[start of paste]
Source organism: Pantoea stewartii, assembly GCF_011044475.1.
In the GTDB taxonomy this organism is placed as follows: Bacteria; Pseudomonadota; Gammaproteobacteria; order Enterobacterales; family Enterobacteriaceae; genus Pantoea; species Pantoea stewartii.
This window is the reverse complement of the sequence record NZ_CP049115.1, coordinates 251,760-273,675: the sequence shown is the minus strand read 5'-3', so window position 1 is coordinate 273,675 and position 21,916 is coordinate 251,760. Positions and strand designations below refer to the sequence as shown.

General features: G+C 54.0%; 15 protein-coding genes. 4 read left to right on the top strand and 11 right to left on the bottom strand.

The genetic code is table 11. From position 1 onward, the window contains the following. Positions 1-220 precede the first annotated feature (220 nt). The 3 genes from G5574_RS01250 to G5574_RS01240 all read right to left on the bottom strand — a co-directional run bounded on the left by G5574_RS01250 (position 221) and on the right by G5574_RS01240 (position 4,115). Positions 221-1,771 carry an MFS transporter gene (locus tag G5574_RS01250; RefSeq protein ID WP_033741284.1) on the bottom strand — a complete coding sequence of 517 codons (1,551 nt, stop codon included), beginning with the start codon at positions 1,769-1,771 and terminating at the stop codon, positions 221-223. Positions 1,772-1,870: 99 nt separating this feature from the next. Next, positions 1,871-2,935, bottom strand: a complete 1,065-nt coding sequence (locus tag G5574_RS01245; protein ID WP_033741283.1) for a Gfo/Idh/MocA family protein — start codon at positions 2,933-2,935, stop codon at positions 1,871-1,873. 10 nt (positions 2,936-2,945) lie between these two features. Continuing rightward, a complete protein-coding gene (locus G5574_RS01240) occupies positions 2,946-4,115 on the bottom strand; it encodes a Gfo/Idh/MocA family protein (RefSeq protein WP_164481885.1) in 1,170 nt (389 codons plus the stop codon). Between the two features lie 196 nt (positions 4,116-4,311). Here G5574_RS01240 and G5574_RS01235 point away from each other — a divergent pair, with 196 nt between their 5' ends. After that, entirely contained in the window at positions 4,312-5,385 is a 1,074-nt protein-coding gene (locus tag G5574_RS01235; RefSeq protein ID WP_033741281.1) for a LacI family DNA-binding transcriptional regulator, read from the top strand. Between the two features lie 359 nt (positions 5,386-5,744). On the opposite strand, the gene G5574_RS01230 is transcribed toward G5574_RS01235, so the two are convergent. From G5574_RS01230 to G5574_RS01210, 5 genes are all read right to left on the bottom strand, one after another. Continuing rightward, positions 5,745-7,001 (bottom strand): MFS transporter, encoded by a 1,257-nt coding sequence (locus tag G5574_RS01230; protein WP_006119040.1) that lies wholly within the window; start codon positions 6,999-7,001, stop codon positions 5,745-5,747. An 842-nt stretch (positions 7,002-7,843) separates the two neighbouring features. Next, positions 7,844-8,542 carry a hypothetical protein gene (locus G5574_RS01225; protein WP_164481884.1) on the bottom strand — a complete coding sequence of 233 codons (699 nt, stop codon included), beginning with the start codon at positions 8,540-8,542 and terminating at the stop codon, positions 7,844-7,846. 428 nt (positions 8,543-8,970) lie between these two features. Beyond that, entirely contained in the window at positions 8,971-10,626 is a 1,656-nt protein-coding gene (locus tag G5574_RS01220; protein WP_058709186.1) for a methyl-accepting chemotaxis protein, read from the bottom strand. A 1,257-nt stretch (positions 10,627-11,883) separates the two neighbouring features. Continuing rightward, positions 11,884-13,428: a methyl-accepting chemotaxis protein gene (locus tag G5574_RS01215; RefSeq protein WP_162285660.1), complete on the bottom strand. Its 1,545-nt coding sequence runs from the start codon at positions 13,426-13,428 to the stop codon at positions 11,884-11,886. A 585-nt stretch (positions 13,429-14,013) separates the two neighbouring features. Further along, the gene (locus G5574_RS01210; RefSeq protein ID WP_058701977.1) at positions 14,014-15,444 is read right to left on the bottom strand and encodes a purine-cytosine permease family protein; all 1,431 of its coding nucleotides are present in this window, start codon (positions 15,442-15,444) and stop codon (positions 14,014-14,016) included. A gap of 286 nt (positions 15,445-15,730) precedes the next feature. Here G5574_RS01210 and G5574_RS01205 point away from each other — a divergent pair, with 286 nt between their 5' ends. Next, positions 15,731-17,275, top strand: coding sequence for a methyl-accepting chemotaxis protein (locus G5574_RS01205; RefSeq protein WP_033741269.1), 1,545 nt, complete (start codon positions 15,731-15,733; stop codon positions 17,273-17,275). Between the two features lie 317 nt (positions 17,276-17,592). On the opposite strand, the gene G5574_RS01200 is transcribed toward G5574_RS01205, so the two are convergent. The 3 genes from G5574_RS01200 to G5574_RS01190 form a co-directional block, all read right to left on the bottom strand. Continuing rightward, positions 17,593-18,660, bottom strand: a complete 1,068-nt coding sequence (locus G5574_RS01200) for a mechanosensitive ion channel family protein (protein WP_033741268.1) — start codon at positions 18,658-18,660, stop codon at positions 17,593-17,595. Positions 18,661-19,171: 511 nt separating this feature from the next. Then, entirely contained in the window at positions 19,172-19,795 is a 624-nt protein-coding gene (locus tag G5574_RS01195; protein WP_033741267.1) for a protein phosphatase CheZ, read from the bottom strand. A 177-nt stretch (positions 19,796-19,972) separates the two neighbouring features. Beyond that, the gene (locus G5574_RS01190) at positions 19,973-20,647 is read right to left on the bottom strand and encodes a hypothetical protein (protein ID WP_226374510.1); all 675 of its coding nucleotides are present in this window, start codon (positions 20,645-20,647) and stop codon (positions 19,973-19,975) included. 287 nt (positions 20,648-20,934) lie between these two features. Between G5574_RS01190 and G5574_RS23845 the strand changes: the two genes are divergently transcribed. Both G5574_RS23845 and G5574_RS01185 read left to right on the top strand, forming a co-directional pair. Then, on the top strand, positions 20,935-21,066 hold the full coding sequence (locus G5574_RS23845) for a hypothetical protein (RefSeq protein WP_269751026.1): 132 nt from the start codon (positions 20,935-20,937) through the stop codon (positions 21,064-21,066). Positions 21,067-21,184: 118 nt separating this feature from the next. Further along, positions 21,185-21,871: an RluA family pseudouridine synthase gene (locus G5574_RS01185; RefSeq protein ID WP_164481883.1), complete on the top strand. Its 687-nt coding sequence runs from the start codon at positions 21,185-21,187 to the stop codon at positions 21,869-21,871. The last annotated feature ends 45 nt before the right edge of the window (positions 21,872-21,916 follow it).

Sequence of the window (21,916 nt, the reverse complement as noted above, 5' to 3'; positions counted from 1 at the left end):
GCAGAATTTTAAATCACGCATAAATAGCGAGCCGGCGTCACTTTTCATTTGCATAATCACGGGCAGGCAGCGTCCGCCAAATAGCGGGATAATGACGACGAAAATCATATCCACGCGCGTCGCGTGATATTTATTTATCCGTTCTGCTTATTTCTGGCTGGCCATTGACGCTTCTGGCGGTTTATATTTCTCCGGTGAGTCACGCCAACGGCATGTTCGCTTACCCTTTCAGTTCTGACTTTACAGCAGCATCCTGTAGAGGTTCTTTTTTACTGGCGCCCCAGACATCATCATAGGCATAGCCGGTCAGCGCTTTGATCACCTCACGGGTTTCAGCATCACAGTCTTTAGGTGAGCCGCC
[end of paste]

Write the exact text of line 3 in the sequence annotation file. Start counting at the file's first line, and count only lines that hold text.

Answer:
This window is the reverse complement of the sequence record NZ_CP049115.1, coordinates 251,760-273,675: the sequence shown is the minus strand read 5'-3', so window position 1 is coordinate 273,675 and position 21,916 is coordinate 251,760. Positions and strand designations below refer to the sequence as shown.